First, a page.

Subject: Re: [boost] Proposal for a thread synchronisation primitive: future_queue
From: Gavin Lambert (gavinl_at_[hidden])
Date: 2018-04-25 23:47:55
On 25/04/2018 04:01, Martin Hierholzer wrote:
> I want to propose a thread synchronisation primitive, which works
> like a mixture of (lockfree) queues and futures. Therefore I gave it
> the name "future_queue". It is basically a lockfree queue which can
> be waited on for new values (without busy waiting), but it has some
> nice extra features like when_any() and continuations.
> The github project can be found here:
Looks like a nice concept at first glance (I haven't looked at the
implementation), although some of those known issues (particularly the
limited lifespan) would probably need to be solved before it could be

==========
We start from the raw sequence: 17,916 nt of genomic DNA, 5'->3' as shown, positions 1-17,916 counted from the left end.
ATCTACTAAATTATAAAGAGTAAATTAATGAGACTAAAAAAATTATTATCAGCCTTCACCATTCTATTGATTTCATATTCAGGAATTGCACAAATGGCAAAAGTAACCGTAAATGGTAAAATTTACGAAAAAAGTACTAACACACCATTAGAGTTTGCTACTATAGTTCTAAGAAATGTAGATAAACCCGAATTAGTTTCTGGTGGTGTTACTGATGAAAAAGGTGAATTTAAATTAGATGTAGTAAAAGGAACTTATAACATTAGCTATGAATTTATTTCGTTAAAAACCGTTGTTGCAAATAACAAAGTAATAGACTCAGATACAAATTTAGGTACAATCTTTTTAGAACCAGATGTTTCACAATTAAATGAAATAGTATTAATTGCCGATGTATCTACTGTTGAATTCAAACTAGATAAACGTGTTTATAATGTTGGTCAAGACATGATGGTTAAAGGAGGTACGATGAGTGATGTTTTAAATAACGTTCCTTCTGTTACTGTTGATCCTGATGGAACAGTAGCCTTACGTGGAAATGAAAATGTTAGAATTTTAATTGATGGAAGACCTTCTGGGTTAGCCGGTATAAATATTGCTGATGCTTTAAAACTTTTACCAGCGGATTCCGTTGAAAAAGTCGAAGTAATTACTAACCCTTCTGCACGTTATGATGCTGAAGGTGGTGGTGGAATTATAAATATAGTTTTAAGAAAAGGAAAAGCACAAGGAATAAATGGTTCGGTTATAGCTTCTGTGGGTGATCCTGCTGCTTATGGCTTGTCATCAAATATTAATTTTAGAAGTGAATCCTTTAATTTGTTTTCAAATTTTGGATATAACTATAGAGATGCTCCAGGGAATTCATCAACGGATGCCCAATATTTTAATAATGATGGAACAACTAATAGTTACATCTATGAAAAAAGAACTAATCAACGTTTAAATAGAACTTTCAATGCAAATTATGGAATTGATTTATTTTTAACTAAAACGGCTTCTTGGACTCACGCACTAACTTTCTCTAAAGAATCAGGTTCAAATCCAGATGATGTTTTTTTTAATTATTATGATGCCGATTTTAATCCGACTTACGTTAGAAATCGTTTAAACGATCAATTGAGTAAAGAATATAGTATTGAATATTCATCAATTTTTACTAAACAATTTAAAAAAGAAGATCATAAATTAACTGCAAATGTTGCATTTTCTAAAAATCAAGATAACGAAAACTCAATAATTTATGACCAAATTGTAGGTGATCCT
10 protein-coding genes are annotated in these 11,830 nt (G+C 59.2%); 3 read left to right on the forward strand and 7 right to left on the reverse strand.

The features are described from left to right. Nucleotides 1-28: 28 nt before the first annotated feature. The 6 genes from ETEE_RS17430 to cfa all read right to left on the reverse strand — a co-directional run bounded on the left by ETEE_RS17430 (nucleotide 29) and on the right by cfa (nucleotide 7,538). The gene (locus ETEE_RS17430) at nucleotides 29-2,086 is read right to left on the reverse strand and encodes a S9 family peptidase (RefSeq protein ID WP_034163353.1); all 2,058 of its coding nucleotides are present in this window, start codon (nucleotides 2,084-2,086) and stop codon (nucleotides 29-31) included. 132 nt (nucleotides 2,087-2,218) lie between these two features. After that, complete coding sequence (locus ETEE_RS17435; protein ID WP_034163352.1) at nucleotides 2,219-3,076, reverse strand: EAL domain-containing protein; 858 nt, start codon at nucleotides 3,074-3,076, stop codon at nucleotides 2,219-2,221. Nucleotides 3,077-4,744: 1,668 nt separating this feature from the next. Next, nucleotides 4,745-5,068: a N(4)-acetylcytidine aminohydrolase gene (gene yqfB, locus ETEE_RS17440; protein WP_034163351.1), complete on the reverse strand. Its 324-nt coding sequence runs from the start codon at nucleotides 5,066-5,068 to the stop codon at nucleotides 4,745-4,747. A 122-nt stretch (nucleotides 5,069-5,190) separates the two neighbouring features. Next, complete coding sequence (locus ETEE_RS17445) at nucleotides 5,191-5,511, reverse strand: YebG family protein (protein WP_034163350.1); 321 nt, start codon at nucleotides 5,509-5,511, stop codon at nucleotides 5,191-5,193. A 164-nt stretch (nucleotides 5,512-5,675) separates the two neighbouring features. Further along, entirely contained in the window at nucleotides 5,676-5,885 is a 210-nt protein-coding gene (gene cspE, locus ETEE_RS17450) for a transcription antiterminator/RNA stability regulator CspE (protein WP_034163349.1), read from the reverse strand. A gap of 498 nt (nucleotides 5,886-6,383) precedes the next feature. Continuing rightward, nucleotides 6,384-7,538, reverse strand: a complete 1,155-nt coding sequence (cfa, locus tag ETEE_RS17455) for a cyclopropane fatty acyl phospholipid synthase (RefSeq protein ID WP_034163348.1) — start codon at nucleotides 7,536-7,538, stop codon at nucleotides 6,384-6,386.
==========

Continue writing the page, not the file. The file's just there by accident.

> My first question is, whether this is really something new (I might
have overlooked something in the many boost libraries) and if it makes
sense to integrate it into the boost libraries.
I don't believe there is currently any equivalent, and it is a hole that
would be nice to fill.
It's not a completely new concept, of course; one of the original future
proposals included a future_stream that was essentially a recursive
future -- whenever it completed it produced both a value and another
future for the next value. This didn't make it into Boost (or the
Standard) in the end, though I assume many people have reimplemented
something similar on their own.
Having said that, the usual thinking on implementing blockable lockfree
queues doesn't involve futures per se, but rather focuses on using an
"eventcount" to provide the blocking behaviour as a wrapper around the
core data structure itself, so it can be used with multiple different
kinds of queues -- lockfree is usually a balancing act between
tradeoffs, so different use cases benefit most from different structures.
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